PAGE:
Choosing the proper furnace filter and changing it when it becomes dirty is as important to your HVAC system as changing the oil is to your car. Each plays a crucial role in keeping its system running safely, efficiently and for a long time.

An overused furnace filter loses its effectiveness, enabling potentially harmful particles to move through your home. It also limits airflow, which can damage your furnace and decrease its life span.

Making sure your furnace uses a clean filter that is appropriate for your needs is not just about keeping your furnace working efficiently. It’s also about creating healthy indoor air quality for your household.

The health of your family is important to the HVAC specialists at Ohler & Holzhauer Inc.. We've long focused on bettering indoor air quality in Port Clinton. Here, we’ve answered frequent questions about HVAC filters, including that especially tricky question of what direction do you point a filter in your furnace or air conditioner?

How Often to Replace the Air Filter in a Furnace

Experts stress it's critical to replace dirty air filters in a furnace or air conditioner routinely. Dirty filters cause the system to worker harder than it should because it takes extra effort to force air through the plugged-up filter.

Officials recommend examining your furnace filter monthly and replacing it if it’s dirty. You’ll know if it is dirty because it will be gray or black from dirt or dust. Homeowners who have dogs and cats will very likely need to replace their furnace air filter more often, because a quality air filter will trap pet hair circulating in a home.

Where Is the Air Filter in My Furnace?

In general, a furnace air filter is commonly installed in the return air duct or blower compartment before the return air reaches the furnace. This makes sure air entering the system is filtered before it goes through the furnace components and is heated.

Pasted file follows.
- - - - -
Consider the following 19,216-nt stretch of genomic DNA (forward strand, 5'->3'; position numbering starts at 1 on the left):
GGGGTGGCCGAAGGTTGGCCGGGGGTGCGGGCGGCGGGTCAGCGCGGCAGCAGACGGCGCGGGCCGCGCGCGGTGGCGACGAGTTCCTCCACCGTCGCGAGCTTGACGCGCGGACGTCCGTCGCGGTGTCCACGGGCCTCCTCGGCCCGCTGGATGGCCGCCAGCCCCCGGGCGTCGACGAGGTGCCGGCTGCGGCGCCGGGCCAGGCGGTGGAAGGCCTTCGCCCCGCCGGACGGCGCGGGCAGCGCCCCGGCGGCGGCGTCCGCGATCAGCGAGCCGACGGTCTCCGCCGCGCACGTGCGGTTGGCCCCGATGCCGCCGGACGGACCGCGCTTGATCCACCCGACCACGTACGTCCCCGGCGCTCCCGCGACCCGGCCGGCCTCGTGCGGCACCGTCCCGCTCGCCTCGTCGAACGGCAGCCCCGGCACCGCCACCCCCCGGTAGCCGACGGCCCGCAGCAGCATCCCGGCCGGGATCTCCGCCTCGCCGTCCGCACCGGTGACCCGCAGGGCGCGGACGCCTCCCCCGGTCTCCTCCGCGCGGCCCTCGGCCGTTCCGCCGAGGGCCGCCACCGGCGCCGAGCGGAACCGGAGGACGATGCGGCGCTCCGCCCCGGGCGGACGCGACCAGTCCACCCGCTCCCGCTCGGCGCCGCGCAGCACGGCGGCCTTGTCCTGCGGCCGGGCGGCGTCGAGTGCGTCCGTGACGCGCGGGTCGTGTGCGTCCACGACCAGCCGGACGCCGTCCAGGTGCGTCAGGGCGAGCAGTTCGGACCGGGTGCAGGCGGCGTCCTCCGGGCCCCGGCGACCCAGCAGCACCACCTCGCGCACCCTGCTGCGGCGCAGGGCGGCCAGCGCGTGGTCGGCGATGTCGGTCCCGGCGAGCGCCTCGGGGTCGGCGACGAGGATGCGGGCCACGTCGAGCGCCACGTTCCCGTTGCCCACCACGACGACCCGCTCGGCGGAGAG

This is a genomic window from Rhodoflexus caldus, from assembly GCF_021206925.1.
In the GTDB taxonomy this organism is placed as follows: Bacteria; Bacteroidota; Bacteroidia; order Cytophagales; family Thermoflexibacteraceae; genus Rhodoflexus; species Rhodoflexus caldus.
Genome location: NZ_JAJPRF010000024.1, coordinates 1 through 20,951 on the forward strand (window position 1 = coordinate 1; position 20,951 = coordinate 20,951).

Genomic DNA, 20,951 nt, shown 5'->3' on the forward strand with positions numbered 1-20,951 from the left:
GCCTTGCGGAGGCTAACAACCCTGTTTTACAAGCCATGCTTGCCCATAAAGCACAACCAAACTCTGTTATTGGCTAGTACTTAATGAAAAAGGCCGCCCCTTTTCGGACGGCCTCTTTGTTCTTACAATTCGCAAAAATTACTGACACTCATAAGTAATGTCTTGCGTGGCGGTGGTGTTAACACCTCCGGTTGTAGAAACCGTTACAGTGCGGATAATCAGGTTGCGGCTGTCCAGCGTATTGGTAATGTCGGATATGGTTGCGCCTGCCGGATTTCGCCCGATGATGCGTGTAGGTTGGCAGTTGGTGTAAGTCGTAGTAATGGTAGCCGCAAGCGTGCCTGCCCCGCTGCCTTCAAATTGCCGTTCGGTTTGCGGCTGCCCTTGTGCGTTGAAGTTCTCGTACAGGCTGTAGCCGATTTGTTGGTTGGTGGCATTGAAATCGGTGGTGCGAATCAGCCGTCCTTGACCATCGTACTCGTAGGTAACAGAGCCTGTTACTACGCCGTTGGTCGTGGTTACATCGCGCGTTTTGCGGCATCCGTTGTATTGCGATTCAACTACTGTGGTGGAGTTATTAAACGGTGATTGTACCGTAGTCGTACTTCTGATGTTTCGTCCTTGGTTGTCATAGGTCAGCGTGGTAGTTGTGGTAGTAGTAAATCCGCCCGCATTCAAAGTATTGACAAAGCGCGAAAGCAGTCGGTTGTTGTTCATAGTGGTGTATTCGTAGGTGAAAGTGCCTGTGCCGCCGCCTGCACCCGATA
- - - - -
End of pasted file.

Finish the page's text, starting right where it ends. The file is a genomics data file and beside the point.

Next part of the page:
Depending on the furnace brand, the filter may be positioned on the right, left, bottom or in some cases, on the inside of the furnace. It's typically housed inside of a slot, frame or cabinet for convenient access and replacement. Always refer to your furnace's owner manual for details regarding filter location of your particular brand and model of furnace.

Is a Furnace Filter the Same as an Air Filter?

The easy answer is, yes. In HVAC, a furnace filter and an air filter or air conditioner filter are essentially identical. While they might be called different things based on the current season— warm or chilly months—they are all filters that clean the air in your residence.

They each remove dust, allergens, bacteria and other particulates from the air that is drawn into the furnace and air conditioning system, making certain the air distributed throughout your home is clean and safe.

What Is a MERV Rating and What MERV Rating Should I Have?

Once you locate your old furnace filter and determine when it should be changed, it’s time to choose a replacement. That means deciding on the level of filtration that you need. One approach to this is by choosing an appropriate MERV rating for your needs.